By Rick Blangiardi
Kalaupapa is a national jewel and its historical significance cannot be overstated. Now that only six Hansen's disease patients live on the remote area of Molokai, it is time to start thinking about the future when the last patient passes away.
The National Park Service, which took over in 1980 and made Kalaupapa a designated historical area, is doing just that but having public meetings to discuss the future. They are off to a great start.
There are four options for Kalaupapa, which range from doing nothing at all to having unrestricted access to the park. Right now, the park limits attendance to 100 visitors a day, who travel by mule and then school bus. This should not change if the character of this beautiful area is to remain the same.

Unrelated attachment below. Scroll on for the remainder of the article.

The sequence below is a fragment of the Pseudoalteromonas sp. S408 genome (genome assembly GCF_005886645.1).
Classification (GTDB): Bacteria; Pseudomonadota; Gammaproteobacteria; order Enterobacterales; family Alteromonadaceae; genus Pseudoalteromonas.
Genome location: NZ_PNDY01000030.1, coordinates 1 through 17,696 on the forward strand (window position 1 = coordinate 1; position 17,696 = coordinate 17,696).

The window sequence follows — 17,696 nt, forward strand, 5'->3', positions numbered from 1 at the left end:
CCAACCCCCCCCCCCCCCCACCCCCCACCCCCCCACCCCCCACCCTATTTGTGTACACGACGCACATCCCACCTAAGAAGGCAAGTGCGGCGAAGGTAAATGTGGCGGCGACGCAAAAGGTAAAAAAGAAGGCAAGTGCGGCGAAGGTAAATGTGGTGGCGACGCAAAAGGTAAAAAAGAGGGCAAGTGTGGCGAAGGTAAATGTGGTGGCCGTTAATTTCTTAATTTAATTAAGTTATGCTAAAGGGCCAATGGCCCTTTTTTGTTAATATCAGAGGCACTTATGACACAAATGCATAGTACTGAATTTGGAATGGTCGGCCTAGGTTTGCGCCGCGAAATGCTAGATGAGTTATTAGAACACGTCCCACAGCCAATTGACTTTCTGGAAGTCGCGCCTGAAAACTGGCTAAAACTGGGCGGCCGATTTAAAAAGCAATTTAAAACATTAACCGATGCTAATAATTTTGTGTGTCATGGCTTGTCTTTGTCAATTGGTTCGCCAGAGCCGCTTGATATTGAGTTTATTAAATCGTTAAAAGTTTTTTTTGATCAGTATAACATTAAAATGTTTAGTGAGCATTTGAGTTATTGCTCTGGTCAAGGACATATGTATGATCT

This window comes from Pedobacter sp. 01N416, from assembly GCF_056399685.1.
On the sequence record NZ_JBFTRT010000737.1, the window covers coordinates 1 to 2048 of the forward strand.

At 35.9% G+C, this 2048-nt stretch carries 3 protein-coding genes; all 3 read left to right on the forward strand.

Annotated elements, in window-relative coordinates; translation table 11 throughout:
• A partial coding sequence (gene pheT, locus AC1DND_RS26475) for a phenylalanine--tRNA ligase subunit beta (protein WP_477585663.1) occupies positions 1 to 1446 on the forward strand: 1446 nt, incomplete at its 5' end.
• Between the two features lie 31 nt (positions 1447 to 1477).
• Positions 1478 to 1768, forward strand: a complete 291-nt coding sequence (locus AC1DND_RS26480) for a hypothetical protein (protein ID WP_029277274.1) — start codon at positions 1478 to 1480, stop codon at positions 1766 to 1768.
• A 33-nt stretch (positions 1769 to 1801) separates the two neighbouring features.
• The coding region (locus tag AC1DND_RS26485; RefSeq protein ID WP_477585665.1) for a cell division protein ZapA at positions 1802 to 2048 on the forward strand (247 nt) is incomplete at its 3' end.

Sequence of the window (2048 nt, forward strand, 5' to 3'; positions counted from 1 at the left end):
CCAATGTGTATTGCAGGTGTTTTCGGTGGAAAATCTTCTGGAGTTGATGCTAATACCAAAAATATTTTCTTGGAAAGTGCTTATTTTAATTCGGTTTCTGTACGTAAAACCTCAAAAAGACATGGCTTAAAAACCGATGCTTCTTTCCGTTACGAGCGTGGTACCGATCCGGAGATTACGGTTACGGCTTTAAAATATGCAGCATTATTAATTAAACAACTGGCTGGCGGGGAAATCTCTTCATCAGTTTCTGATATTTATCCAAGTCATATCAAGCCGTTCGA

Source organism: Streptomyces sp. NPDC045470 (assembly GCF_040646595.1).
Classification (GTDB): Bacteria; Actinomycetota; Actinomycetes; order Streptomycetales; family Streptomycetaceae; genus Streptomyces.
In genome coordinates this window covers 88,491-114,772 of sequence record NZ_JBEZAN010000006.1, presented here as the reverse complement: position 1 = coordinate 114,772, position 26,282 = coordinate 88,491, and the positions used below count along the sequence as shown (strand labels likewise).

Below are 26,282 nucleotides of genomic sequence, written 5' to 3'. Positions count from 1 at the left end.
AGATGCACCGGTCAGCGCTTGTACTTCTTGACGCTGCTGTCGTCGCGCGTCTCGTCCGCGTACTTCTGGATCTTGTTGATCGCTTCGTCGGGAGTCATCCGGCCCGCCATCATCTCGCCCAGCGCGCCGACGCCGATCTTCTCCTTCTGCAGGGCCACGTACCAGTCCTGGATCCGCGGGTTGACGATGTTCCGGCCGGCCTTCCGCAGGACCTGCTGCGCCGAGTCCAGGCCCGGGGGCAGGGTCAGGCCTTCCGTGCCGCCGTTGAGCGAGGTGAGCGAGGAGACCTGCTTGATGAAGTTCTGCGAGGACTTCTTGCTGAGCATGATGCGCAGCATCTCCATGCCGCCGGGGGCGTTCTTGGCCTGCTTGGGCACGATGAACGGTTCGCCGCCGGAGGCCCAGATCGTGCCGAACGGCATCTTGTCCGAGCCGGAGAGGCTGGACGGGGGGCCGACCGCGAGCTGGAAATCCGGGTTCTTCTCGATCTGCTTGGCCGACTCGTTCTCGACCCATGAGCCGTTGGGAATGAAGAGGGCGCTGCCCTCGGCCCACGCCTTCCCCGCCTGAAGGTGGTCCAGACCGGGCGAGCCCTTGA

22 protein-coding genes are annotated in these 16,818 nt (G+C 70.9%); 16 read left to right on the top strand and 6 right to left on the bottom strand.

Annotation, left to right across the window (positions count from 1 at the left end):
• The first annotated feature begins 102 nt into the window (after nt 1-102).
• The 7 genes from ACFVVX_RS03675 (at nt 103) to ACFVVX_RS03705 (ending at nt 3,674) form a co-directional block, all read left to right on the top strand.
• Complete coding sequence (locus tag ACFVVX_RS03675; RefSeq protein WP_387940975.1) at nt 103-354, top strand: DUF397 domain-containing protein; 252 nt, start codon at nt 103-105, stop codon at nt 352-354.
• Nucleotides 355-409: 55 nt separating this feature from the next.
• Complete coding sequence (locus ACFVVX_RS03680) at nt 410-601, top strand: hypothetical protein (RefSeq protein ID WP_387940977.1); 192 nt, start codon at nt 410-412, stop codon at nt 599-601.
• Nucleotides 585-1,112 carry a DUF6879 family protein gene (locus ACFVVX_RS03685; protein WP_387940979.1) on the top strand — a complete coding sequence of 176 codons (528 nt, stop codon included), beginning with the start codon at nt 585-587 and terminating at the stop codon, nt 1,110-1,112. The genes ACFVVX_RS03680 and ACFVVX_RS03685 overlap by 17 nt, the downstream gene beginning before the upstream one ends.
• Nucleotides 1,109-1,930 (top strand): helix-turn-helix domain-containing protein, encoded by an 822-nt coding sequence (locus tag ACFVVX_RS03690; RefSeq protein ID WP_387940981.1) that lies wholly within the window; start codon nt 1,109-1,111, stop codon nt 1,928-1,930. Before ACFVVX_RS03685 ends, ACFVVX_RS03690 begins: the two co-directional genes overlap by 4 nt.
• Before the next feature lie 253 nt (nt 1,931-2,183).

The proposal to allow children under 16 to visit the park is also a good one and should be adopted. They should learn that those with leprosy, now known as Hansen's disease, were banished to Kalaupapa from 1866, from the time of King Kamehameha, until 1969.
Before they were sent away to the remote peninsula, they had to leave their children behind and or be forced to send them away if they were born on the settlement.
Opening the park up to those who are most interested in seeing the natural beauty of Kalauapapa while helping as many as possible to understand this underpinnings of this incredible place and the selfless work of Father Damien and Mother Marianne Cope, whose work in Kalaupapa earned them Sainthood status.